Population health insights

How telehealth will grow: payments and usage

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Oct 02, 2018

The next two years will see substantial growth in telehealth reimbursement and clinical setting expansion based in part by acts of Congress and CMS implementation.


One key to growth within both counts is the continued elimination of historical originating site restrictions on where telehealth can occur. CMS has long been tied to originating site federal rules dating back to the Social Security Act, meaning reimbursable telehealth could only occur in federally designated rural zones, aka rural health shortage areas, and be conducted by “distant site practitioners.”


These limitations are increasingly going away.


In the meantime, telehealth has still grown. According to MedPAC, telehealth visits per beneficiary from 2014 to 2016 rose 79 percent, resulting in $27 million in spending, and by that comparing claims from 2015 to 2016, the number increased by 33 percent, totaling out at just below 500,000.


Not huge numbers, but growth. There is arguably no greater summation of the state and future of telehealth than MedPAC’s March, 2018 report to Congress on telehealth, which can be accessed in full here.

The report, mandated by the 21st Century Cures Act, also notes that commercial payment models need to catch up, describing a landscape of “few plans” offering “variable” levels of comprehensive payments as of 2017 that could be counted as quality or value-based care programs.

At the state level, 35 states and Washington, D.C. do have telehealth parity laws, requiring insurers to cover payments for telehealth occurrences equal to an in-person visit.


Growth within private payers should be impacted by upcoming government-led expansions impacting ACOs, Medicare Advantage and the physician fee schedule, where originating site restrictions won’t apply based on new federal law.

New laws and policy

  • Embedded within the Bipartisan Budget Act of 2018 is language that will allow ACOs to begin offering telehealth in 2020 with no originating site restrictions.
  • Likewise, in 2020, Medicare Advantage plans can offer telehealth to patients beyond what’s already in Part B.
  • Also Per the Bipartisan Budget Act, CMS is supposed to report back by November of this year on exactly what types of telehealth is to be included. And the MedPAC reports here recommend that MA plans and two-sided ACOs should be granted flexibility in how telehealth can occur, and that CMMI payment models should be taken up.
  • Also included in versions of current Congressional opioid bills are new telehealth expansions to patient populations with substance abuse conditions, also with no originating site restrictions. House and Senate versions are passed and going to committee at this writing.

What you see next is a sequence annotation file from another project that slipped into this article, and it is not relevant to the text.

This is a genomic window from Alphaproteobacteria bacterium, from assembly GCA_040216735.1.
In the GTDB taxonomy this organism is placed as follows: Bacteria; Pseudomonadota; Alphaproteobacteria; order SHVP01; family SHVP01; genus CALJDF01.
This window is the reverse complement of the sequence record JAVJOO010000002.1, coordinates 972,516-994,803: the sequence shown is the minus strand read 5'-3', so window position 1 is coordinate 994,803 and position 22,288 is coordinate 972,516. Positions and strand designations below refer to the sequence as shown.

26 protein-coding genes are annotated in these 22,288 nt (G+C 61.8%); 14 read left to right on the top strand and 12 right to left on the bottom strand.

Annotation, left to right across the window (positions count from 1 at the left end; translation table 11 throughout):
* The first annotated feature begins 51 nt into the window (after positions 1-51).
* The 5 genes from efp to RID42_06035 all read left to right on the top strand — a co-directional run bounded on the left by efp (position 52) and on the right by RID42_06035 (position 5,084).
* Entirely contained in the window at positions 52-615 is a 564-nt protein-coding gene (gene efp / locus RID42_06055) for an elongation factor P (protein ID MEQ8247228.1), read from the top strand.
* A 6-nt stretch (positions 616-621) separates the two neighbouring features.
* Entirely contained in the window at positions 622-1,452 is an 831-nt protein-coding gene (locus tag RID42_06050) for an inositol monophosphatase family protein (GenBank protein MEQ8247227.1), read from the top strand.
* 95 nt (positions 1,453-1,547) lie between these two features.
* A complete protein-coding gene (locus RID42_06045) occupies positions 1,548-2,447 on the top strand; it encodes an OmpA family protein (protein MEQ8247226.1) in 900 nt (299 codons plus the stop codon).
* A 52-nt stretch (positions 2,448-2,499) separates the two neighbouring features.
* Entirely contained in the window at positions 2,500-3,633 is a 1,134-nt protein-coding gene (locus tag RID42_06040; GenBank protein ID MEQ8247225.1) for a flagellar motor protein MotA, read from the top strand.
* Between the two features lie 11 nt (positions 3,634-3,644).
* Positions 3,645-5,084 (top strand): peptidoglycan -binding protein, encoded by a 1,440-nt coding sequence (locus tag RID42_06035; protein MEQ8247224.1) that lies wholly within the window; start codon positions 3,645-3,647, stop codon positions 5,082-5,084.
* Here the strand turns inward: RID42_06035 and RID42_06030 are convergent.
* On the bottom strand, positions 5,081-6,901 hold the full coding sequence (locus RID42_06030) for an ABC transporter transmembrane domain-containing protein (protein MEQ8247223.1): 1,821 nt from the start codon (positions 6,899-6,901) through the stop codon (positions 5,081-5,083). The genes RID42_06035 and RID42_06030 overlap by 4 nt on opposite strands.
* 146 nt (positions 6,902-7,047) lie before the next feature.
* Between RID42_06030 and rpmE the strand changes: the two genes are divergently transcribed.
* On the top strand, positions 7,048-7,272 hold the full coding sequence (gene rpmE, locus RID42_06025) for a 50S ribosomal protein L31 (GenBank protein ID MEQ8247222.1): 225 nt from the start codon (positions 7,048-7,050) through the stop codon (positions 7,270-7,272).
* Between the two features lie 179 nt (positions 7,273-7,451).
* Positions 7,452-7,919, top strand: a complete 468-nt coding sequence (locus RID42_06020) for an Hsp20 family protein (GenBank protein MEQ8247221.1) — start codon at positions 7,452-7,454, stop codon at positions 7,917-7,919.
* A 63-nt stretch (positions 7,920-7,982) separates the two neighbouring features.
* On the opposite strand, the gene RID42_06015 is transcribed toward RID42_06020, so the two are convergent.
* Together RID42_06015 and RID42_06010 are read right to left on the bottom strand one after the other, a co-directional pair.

• And also in the news is the FCC’s recent passage of a $100 million fund to expand rural broadband and existing models of traditionally successful VA telehealth programs.

The way the process works, Congressional laws expanding telehealth are then implemented via rulemaking by CMS. The good news is CMS is already doing so via the 2019 physician fee schedule. On tap for 2019 are reimbursement codes for stroke and ESRD telehealth, again not bound by originating site restrictions.


The 2019 physician fee schedule, headed for a final rule this year, can be found here.

The remote monitoring factor

On pace with telehealth expansion is fee schedule growth in device-centric remote patient monitoring (RPM).


For 2019, CMS is expanding RPM reimbursement codes from one that is available this year to three next year. These codes would follow the steps of RPM care, from setting up equipment and educating patients, to the ongoing monitoring and use of the equipment, on to clinicians taking action on the data via communications with patients, caregivers or peers.


All three can be billed per month.


RPM functions are not bound by any site restrictions.


The RPM codes are part of a new virtual care ecosystem CMS is also putting forth, with news reimbursement codes for virtual patient check-ins, virtual peer consulting and the remote assessments of patient-generated photos and images known as “store and forward.”


Side note here that store and forward is another chipping away of originating site restrictions, which traditionally would only allow CMS fees for real-time AV, with store and forward only being allowed demonstration programs in Alaska and Hawaii.


Also within RPM expansion, CMS in its separate home health agency rule for 2019 is allowing agencies to include the costs of RPM technology into cost reports.


All told there are 13 new telehealth, RPM and virtual care codes for 2019 within the fee schedule, with more implementation to come for telehealth within ACOs and Medicare Advantage.

About the author

Greg Fulton
Greg Fulton,
Industry & Public Policy Lead, Philips
Greg Fulton is Industry & Public Policy Lead for Philips PHM. He has extensive health IT experience in government relations at Congressional, Health & Human Services, state and industry organizational levels. He is a current member of the CommonWell Health Alliance Government Affairs Advisory Council and the HIMSS Government Relations Roundtable.

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